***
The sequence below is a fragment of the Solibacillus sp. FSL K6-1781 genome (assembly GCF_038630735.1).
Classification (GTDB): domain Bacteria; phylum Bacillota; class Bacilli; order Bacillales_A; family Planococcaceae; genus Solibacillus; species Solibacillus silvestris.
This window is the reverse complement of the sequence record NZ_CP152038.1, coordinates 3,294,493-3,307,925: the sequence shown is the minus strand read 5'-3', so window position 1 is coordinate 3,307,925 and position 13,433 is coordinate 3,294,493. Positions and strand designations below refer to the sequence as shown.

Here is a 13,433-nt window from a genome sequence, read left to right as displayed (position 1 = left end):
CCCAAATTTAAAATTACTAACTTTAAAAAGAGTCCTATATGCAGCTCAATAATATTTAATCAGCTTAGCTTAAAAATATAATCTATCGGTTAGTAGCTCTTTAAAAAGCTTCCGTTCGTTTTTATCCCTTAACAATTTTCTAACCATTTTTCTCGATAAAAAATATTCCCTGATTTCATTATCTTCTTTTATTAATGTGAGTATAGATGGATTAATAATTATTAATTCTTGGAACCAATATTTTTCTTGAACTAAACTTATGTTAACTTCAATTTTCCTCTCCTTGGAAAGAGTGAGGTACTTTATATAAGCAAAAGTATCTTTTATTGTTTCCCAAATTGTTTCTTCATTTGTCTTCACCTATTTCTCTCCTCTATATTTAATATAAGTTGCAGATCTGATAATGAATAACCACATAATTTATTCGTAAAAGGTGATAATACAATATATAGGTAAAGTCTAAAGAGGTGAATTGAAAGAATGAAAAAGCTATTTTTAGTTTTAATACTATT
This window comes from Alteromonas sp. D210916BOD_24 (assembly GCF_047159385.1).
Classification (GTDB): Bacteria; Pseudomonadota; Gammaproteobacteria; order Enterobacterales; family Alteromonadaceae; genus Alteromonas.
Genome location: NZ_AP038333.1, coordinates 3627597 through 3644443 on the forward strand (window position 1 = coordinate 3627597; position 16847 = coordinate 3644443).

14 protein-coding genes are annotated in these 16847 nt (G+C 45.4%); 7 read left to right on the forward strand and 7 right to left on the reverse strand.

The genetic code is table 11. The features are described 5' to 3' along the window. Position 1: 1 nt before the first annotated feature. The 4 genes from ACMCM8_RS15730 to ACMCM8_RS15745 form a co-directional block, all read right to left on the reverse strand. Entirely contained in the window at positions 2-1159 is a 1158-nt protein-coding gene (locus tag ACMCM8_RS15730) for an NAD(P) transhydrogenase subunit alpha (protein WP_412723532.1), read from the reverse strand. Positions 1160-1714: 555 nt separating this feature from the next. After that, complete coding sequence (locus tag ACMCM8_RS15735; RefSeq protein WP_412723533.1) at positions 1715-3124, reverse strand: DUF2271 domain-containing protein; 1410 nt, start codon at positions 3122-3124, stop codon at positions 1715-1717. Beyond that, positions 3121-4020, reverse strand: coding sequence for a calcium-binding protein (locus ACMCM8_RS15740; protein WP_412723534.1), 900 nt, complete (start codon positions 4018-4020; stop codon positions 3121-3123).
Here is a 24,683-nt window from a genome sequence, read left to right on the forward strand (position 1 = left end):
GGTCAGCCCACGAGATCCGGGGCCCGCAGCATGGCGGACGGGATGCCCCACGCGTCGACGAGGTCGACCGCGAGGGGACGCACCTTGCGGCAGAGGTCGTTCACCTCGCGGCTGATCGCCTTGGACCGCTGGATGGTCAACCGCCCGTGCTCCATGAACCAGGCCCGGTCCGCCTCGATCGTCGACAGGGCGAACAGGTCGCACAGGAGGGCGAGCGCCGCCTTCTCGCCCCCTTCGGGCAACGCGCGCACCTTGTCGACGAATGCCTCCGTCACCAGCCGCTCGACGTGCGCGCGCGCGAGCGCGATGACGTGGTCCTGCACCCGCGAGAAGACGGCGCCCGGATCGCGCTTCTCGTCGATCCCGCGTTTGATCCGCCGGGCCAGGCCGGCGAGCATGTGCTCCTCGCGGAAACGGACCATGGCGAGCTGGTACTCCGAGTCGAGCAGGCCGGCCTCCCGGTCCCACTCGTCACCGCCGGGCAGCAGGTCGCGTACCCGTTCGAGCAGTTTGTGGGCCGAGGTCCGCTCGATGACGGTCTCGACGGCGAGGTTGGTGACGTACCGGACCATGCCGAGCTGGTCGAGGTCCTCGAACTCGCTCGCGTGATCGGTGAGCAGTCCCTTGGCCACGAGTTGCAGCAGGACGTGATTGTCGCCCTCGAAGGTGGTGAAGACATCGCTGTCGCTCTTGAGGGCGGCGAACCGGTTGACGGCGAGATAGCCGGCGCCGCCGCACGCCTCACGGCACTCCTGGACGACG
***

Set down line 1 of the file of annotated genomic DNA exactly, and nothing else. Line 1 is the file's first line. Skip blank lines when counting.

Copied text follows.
The sequence below is a fragment of the Solibacillus sp. FSL K6-1781 genome (assembly GCF_038630735.1).